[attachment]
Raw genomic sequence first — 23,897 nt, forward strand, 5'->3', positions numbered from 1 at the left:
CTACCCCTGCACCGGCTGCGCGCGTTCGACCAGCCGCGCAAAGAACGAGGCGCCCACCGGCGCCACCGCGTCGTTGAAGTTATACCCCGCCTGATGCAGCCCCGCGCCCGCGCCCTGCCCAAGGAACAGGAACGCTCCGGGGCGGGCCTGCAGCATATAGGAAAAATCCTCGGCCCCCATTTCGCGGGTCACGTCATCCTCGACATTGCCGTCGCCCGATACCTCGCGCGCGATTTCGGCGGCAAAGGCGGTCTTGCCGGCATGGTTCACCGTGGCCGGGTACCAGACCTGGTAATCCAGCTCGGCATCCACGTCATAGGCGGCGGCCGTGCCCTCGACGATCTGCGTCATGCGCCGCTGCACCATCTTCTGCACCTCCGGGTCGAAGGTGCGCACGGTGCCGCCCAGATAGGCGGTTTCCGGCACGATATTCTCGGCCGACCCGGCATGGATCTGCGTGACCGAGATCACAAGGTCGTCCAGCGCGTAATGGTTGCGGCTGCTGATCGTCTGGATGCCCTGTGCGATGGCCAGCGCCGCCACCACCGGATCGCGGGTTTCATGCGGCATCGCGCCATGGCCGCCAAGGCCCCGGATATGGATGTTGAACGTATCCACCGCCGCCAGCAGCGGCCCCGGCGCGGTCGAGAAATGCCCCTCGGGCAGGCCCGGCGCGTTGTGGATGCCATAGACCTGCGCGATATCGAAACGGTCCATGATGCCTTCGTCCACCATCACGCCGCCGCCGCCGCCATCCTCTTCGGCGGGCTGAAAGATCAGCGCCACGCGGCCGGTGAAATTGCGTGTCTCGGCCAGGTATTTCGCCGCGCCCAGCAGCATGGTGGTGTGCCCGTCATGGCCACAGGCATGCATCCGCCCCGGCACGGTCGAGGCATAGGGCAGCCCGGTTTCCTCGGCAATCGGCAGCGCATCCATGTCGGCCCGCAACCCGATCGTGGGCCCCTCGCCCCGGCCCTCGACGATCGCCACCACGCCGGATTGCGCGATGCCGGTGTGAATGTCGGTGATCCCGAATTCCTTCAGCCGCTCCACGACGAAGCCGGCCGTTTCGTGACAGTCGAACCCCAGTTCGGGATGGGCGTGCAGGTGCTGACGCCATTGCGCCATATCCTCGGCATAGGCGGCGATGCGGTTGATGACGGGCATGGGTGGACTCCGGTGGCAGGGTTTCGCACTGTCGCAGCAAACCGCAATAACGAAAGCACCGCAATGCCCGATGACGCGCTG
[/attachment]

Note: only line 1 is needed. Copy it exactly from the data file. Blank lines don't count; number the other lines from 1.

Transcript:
Raw genomic sequence first — 23,897 nt, forward strand, 5'->3', positions numbered from 1 at the left: